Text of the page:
34. 34. XLIF ® Indication – Spondylolisthesis •Symptoms – Impingement of nerves and fatigue of back muscles •XLIF Correction – Reduces motion between vertebrae, corrects alignment, and restores disc height Spondylolisthesis (Malalignment) before XLIF Restoration of Alignment and Disc Height after XLIF
    35. 35. Degenerative Scoliosis before XLIF Restoration of Alignment after XLIF XLIF ® Indication – Degenerative Scoliosis (Curvature) •Symptoms – Back and/or leg pain due to muscle fatigue and nerve impingement •XLIF Correction – Restores proper alignment and disc height
    36. 36. Axial Lumbar Interbody (AxiaLIF) Fusion • Has ability to spare 100% of Annulus • Preservation of Tissues & Muscles • Dynamic Decompression via Distraction
    37. 37. AxiaLIF Pre-Sacral Fusion Unique Features • Only interbody graft option where: – No muscle is dissected – No ligaments are cut – The disc annulus is preserved
    38. 38. Distraction AxiaLIF Immediate Results Pre Op Post Op
    39. 39. Patient Ms. C. F. Dx: Adult Lumbar Scoliosis 1. Lateral diskectomy L1-5 2. Xlif fusion L1-L5 3. Placement of plastic cage with bone glue
    40. 40. Pre-op Xrays Right Bending Left Bending
    41. 41. Pre-op LMRI Frontal
    42. 42. Pre-op Side View
    43. 43. Percutaneous (thru the skin Pedicle Screw Fixation
    44. 44. Pre-Op Cross Section
    45. 45. 2 Week Post-Op
    46. 46. Patient Ms. C. G. Dx: Adult Degenerative Scoliosis 1. Xlif at multiple levels 2. Percutaneous screws and rods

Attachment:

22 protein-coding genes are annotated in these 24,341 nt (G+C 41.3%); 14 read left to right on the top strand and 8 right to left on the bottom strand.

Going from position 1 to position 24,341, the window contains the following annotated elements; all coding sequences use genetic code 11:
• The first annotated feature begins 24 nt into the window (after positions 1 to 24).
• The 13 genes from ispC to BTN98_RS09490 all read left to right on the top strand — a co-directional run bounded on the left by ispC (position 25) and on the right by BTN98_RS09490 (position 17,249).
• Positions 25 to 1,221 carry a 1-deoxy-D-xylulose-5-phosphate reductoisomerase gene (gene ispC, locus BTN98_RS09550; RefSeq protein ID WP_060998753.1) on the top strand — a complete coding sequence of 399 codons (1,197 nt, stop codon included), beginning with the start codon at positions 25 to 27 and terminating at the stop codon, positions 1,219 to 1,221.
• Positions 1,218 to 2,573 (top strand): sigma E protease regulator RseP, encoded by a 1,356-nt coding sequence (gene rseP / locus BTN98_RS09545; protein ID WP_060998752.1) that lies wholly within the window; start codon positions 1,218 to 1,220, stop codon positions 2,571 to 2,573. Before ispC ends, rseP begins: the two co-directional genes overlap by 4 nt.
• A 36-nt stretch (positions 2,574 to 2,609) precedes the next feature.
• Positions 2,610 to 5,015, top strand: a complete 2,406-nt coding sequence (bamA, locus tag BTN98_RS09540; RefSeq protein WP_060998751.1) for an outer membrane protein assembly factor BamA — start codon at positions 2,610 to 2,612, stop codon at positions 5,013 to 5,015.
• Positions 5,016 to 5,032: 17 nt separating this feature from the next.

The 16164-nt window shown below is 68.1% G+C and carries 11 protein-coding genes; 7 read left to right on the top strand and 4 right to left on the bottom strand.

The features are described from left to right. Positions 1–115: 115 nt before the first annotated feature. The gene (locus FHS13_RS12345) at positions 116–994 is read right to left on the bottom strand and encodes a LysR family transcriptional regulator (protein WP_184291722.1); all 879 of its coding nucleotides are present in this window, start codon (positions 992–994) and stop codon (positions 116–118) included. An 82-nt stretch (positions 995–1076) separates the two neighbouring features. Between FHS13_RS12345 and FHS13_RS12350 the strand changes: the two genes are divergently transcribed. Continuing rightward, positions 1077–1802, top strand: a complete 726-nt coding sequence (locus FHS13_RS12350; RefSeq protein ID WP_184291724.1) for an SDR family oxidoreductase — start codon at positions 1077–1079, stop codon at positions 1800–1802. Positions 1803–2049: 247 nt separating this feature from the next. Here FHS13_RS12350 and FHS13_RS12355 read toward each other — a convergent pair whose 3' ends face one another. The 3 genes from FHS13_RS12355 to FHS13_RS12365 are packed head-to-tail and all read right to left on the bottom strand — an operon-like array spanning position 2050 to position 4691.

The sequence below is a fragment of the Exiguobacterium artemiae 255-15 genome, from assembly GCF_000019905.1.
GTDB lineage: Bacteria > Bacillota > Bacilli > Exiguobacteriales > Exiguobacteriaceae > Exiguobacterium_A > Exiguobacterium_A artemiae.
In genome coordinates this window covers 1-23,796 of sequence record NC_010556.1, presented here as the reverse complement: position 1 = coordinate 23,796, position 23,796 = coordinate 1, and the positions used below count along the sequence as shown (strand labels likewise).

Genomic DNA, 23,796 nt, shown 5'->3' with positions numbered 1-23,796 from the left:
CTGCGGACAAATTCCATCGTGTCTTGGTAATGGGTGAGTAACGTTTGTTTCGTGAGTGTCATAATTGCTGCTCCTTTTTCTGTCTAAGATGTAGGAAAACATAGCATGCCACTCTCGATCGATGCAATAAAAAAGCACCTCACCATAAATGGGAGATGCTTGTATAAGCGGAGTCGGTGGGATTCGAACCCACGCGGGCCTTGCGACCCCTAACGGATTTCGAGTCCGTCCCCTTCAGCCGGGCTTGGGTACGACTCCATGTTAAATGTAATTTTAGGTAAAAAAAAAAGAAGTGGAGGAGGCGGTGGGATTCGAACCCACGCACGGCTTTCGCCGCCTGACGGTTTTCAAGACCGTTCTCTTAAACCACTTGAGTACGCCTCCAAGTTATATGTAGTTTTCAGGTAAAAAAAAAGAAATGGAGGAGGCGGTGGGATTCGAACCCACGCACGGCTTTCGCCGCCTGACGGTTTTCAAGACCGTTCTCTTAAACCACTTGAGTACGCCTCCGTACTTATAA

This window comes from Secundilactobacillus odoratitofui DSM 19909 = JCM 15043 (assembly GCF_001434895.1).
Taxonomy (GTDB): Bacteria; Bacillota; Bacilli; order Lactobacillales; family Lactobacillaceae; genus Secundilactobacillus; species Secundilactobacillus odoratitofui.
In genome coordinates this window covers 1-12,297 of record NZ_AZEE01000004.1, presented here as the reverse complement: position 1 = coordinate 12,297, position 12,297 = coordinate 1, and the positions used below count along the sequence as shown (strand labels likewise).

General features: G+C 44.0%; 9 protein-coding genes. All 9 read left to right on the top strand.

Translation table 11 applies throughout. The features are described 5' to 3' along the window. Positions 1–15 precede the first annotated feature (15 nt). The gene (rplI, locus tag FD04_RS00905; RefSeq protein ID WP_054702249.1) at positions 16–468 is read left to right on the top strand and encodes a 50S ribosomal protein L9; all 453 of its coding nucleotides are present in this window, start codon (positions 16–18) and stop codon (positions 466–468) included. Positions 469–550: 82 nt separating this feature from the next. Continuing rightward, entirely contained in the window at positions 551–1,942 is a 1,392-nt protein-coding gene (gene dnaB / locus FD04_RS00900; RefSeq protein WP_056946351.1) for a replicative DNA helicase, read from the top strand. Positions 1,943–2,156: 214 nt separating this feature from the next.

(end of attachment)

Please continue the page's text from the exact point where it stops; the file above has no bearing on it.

47. 47. Pre-op Xrays
    48. 48. Pre-Op MRI Frontal
    49. 49. Pre-Op MRI Side View
    50. 50. Pre-Op MRI Cross Section
    51. 51. 1mo Post-Op
    52. 52. 7mo Post-Op
    53. 53. Patient Mr. T.A. Dx: Degenerative Disc Disease L5-S1 1. Axialift
    54. 54. Pre-Op Xrays
    55. 55. Pre-Op MRI Side View
    56. 56. Pre-Op MRI Cross Scetion
    57. 57. 2 week Post-Op
    58. 58. 6mo Post-op
    59. 59. Patient Mr. M.B. Dx: Degenerative disc disease with disc space collapse L3-4, L4-5, L5-1. Dx: Annular tear with provocative discogram. 1.Xlif L3-L4, L4-L5 2. Percutaneous pedicle fixation L3, L4, L5, S1 3. Axilift L5-S1
    60. 60. Pre-Op Xrays
    61. 61. 2wk Post-Op
    62. 62. Intraoperative Neuro-Monitoring
    63. 63. Cell Mediated Disc Therapy
    64. 64. FDA Study • Starting March 1st - first FDA approved study of injection of cells to regrow and heal an injured disc
    65. 65. Isotech Davis Adkisson, Ph.D. Founder & Chief Scientific Officer from Summerville, SC